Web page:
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This article is about the political science term. For an article about the United States tax and election law designation, see Nonpartisan (American organizations)

In political science, nonpartisan denotes an election, event or organization in which the participants do not declare or do not formally have a political party affiliation.

Not partisan; free from party affiliation, bias, or designation.[1]

Some nonpartisan organizations are truly such; others are nominally nonpartisan but in fact are generally identifiable with a political party.

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United States of America

In U.S. history, the Nonpartisan League was an influential socialist political movement, especially in the Upper Midwest, particularly during the 1910s and 1920s. It also contributed much to the ideology of the former Progressive Party of Canada. It went into decline and merged with the Democratic Party of North Dakota to form the North Dakota Democratic-NPL Party in 1956.

Today, nonpartisan elections are generally held for municipal and county offices, especially school board, and are also common in the election of judges. In some nonpartisan elections, it is common knowledge which candidates are members of and backed by which parties; in others, parties are almost wholly uninvolved and voters make choices with little or no regard to partisan considerations.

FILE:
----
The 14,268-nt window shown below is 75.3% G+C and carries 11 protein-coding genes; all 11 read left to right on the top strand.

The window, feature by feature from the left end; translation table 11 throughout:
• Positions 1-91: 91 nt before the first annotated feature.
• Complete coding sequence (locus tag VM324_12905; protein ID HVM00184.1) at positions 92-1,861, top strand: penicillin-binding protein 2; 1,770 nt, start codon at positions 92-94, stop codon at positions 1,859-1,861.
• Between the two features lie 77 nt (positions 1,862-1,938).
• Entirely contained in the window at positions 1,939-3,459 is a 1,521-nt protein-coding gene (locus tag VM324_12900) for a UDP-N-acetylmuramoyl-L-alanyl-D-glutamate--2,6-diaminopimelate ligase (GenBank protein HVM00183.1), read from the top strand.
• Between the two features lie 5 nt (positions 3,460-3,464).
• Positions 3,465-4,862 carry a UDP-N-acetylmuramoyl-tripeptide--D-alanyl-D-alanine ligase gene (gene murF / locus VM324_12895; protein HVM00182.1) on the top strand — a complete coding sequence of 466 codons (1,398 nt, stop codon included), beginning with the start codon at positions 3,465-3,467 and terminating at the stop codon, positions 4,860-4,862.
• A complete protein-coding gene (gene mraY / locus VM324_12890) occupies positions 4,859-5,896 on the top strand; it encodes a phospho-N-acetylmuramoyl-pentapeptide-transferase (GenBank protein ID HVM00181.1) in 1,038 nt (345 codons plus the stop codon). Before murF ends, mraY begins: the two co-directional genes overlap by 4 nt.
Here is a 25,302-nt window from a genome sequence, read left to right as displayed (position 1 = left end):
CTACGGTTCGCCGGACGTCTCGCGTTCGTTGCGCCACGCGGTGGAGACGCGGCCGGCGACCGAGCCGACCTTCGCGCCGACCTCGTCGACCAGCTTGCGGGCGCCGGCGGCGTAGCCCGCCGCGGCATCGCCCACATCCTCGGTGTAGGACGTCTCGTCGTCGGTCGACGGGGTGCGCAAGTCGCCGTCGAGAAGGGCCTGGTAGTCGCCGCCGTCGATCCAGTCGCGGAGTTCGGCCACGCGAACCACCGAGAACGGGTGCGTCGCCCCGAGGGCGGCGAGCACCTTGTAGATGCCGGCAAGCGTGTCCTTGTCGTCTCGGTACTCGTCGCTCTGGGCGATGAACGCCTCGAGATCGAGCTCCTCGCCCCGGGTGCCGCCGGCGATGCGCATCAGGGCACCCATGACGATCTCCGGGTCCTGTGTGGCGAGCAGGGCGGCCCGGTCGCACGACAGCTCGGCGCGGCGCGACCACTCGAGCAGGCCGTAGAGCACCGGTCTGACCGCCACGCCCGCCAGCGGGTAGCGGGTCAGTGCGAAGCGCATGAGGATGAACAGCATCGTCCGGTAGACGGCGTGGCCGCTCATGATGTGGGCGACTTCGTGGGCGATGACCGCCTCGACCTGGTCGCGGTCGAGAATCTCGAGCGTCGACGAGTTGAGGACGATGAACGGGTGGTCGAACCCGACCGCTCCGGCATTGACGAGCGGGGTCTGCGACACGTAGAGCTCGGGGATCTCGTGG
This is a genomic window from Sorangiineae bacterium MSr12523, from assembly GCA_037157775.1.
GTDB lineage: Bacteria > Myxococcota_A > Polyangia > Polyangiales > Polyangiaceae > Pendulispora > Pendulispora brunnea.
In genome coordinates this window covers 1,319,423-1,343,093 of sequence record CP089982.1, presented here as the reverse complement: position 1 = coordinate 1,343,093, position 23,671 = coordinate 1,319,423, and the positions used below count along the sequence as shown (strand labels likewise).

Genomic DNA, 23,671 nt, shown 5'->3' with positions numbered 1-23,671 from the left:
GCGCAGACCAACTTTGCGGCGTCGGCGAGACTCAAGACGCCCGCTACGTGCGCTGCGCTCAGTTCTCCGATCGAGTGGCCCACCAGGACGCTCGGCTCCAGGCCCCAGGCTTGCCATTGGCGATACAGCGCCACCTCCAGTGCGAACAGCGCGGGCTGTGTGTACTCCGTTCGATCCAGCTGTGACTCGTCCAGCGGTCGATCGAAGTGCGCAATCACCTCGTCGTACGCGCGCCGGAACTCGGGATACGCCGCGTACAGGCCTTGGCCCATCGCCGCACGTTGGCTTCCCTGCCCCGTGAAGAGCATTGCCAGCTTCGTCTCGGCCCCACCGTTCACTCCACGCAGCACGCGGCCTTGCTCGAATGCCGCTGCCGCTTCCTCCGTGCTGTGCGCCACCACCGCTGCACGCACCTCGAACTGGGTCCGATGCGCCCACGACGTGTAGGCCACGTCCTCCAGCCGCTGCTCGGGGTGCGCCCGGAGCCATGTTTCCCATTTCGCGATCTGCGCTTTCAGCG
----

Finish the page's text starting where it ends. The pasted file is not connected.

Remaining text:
Churches are by law supposed to remain nonpartisan in order to retain the status of contributions to them being tax-deductible (contributions to overtly partisan groups, even tax-exempt ones, are not); this has recently been called into question with regard to both many predominantly African-American churches being involved in Democratic activism and with many predominantly white evangelical churches being openly aligned with activist groups largely associated with Republicans such as the Christian Coalition. On the other hand, the Brookings Institution, a Washington, D.C. think tank, has at various times in its history been headed by both identifiable Republicans as well as identifiable Democrats and hence would be judged by many to be nonpartisan in practice as well as in theory.

The unicameral Nebraska State Legislature is the only state legislature that is entirely nonpartisan.

Republic of India

In the Republic of India, the Jaago Re! One Billion Votes campaign is a non-partisan campaign initiated by Tata Tea, and Janaagraha to encourage citizens to vote in the Indian general election, 2009.

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